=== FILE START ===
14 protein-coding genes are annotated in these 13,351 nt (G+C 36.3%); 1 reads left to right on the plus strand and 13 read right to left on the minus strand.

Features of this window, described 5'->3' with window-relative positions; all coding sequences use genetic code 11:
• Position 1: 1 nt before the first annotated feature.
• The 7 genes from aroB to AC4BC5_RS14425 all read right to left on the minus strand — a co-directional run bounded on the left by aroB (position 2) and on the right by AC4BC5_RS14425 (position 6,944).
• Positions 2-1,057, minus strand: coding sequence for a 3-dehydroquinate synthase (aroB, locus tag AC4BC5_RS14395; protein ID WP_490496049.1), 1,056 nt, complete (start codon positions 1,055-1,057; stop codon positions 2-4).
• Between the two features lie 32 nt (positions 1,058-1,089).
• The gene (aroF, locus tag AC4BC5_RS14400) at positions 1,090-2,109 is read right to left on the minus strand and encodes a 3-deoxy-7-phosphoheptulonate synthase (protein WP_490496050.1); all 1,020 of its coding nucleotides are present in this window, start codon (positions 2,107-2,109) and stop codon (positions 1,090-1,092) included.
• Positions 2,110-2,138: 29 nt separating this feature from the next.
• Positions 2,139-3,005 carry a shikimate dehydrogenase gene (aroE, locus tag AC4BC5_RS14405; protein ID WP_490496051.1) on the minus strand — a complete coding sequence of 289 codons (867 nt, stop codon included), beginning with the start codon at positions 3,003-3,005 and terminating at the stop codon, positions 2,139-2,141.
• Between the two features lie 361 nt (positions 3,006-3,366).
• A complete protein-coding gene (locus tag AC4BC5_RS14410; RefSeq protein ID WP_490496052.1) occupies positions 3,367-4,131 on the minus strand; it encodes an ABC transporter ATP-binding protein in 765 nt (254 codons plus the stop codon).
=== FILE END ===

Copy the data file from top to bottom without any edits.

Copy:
14 protein-coding genes are annotated in these 13,351 nt (G+C 36.3%); 1 reads left to right on the plus strand and 13 read right to left on the minus strand.

Features of this window, described 5'->3' with window-relative positions; all coding sequences use genetic code 11:
• Position 1: 1 nt before the first annotated feature.
• The 7 genes from aroB to AC4BC5_RS14425 all read right to left on the minus strand — a co-directional run bounded on the left by aroB (position 2) and on the right by AC4BC5_RS14425 (position 6,944).
• Positions 2-1,057, minus strand: coding sequence for a 3-dehydroquinate synthase (aroB, locus tag AC4BC5_RS14395; protein ID WP_490496049.1), 1,056 nt, complete (start codon positions 1,055-1,057; stop codon positions 2-4).
• Between the two features lie 32 nt (positions 1,058-1,089).
• The gene (aroF, locus tag AC4BC5_RS14400) at positions 1,090-2,109 is read right to left on the minus strand and encodes a 3-deoxy-7-phosphoheptulonate synthase (protein WP_490496050.1); all 1,020 of its coding nucleotides are present in this window, start codon (positions 2,107-2,109) and stop codon (positions 1,090-1,092) included.
• Positions 2,110-2,138: 29 nt separating this feature from the next.
• Positions 2,139-3,005 carry a shikimate dehydrogenase gene (aroE, locus tag AC4BC5_RS14405; protein ID WP_490496051.1) on the minus strand — a complete coding sequence of 289 codons (867 nt, stop codon included), beginning with the start codon at positions 3,003-3,005 and terminating at the stop codon, positions 2,139-2,141.
• Between the two features lie 361 nt (positions 3,006-3,366).
• A complete protein-coding gene (locus tag AC4BC5_RS14410; RefSeq protein ID WP_490496052.1) occupies positions 3,367-4,131 on the minus strand; it encodes an ABC transporter ATP-binding protein in 765 nt (254 codons plus the stop codon).